Law and Development-- POEC 6379/PSCI 7381

Class # 6366.501 (POEC)/7381.501(PSCI)

Murray J Leaf

UT Dallas, Spring 2015

Syllabus last updated 24 Feb  2015

Office: GR 3.128     

Office Tel: 2732

Classroom: GR 3.108.

This is a new conference room in the "Faculty Offices" block beside the Dean's suite.

It is not yet on the campus map.


Skype name: murray2508

Time: T 7-9:45   

Office Hours: by appointment but I will try to be in my office a half-hour before class.  

Scholars, politicians, administrators, and the educated public in general increasingly recognize that long-term societal development must come from within a country or region.  It must be "organic."   Organic growth, in turn, depends on establishing an effective, responsible, government, rule of law, and effective economic regulation. Moreover, this legal regime cannot be merely national; it must be international. This course reviews the experiences that lie behind this realization, the issues and organizations it involves, and the steps being taken to implement it at international and national levels.


Since this is only the fourth time I have offered this course and the world situation in this area is changing very rapidly, it is still under development. I also expect to adjust it to reflect the interests and backgrounds of those who register. 


It is now widely recognized in professional development circles that development is not primarily an economic matter and cannot be brought about simply by economic policies and actions.  It cannot be created simply by the transfer of funds (no one but economists ever believed this anyway.)  It cannot be created simply by introducing new technologies.   It is primarily a matter of institution building, and institution building both involves law and requires law.  But law is a large and complex subject, so we have to ask what law, in what order, and by what means?  These questions are the concern of this course. The recordings are from the last time the course was offered.  I will leave them up for reference until we come to that topic, then replace them.  Grading will depend on reports in class (30%) and a substantial paper, at least 20 pages (70%). Since a main purpose of the course is to let students explore whether they want to pursue research in this area, the most likely format for the paper is as a research proposal.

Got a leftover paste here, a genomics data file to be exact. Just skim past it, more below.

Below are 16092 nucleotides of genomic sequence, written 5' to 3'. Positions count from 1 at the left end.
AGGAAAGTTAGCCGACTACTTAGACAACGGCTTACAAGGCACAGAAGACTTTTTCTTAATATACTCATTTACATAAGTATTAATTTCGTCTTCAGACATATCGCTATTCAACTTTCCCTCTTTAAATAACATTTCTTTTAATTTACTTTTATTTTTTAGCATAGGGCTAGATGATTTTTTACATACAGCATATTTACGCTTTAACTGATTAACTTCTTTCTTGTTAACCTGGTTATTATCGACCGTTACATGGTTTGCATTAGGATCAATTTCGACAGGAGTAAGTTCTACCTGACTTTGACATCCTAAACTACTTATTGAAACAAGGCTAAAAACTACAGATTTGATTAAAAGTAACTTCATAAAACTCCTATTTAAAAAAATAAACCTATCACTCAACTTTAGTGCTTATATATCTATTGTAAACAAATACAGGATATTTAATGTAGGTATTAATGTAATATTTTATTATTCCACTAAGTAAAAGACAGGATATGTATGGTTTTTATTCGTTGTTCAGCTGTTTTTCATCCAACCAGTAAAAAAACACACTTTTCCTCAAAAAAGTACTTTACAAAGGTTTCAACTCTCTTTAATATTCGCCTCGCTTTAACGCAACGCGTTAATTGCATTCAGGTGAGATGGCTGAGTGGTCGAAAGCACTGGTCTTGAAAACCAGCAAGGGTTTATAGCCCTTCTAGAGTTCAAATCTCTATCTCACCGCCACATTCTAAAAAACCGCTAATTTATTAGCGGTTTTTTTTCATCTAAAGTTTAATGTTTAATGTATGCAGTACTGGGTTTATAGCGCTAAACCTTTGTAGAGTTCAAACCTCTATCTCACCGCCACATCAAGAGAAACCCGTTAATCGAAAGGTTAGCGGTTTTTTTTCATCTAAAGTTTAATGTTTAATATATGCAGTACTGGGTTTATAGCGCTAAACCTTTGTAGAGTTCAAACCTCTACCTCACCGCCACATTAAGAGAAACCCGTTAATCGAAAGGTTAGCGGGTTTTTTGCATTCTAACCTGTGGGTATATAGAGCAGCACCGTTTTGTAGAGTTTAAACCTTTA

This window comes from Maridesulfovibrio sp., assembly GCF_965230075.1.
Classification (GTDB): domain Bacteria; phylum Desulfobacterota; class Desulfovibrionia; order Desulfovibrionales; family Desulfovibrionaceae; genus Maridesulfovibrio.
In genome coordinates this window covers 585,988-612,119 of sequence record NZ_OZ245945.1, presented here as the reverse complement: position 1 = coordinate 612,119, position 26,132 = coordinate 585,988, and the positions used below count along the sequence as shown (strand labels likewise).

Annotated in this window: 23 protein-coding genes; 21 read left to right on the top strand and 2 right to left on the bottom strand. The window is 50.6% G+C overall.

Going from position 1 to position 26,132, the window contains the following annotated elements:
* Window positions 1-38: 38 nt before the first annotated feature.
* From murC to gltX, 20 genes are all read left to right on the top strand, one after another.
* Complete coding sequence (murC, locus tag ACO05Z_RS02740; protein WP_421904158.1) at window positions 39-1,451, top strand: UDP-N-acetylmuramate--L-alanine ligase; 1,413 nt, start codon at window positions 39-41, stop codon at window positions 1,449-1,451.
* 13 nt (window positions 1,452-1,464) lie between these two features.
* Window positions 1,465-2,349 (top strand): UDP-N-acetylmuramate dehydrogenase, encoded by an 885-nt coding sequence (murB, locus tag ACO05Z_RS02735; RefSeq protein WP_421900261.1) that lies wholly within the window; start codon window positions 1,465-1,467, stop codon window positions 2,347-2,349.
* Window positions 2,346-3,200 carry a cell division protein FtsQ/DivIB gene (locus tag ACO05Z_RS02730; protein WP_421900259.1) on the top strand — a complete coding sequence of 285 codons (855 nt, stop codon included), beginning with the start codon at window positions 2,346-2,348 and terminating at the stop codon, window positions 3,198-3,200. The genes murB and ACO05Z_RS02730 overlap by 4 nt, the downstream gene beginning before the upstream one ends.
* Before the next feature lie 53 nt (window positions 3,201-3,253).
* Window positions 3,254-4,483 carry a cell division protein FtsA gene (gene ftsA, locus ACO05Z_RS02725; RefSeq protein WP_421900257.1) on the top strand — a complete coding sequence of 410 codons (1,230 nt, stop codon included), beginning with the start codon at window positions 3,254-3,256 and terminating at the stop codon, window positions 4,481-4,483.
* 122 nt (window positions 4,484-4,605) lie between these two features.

The listing below is not week by week but topic by topic; we will move at whatever pace we can without getting swamped by the material. We may not cover all the topics; and we might add topics in place of those listed.  I will update the syllabus to reflect changes we agree on as we proceed.


I will try to remember to record our meetings.  Recordings are .mp3 files.  To download them, right click here. You should then see an option to "download linked file".  Click on it. When the file is downloaded, add the  .mp3 (dot m p 3) to the end of the name. It should then play automatically with a media player like Windows Media Player if you click to open it.


Books to Buy


Morris, Clarence. The Great Legal Philosophers. Pittsburg: U of Pittsburg Press.



 Lauren, Paul Gordon. 2003. The Evolution of International Human Rights. Philadelphia: U. of Pennsylvania Press. (This is a truly excellent treatment of the topic.)


Possible if you are interested:

Murrell, Peter B. 2000. Assessing the Value of Law in Transition Economies. Ann Arbor: The U of Michigan Press.  This appears to be available from Barnes and Noble used for $31.88 and for others for as little as $1.98. It is an excellent set of studies, although of course events have moved on. We can discuss what to do in class.




1.  Introduction.


To prepare for our first meeting, look over the websites in unit 5 below, and also the selections in Morris, The Great Legal Philosophers.  We will discuss them and see if we can agree on a set of priorities for the  semester, based on what you already know and what seems most interesting to the group. 


Read: Carothers, Thomas. 1998.  The Rule of Law Revival. JSTOR   (13 p.)



2. Legal Philosophy


This unit will take three or four weeks.  It is fundamental legal theory--the most important views of what law is and what law does.  The readings are in C. Morris. The Great Legal Philosophers. We will probably read the selections from Grotius, Montesquieu, Savigny, Ihering; Austin, Ehrlich, Cardozo, and Pound.   But look at everything.  If something else strikes you, we can add it.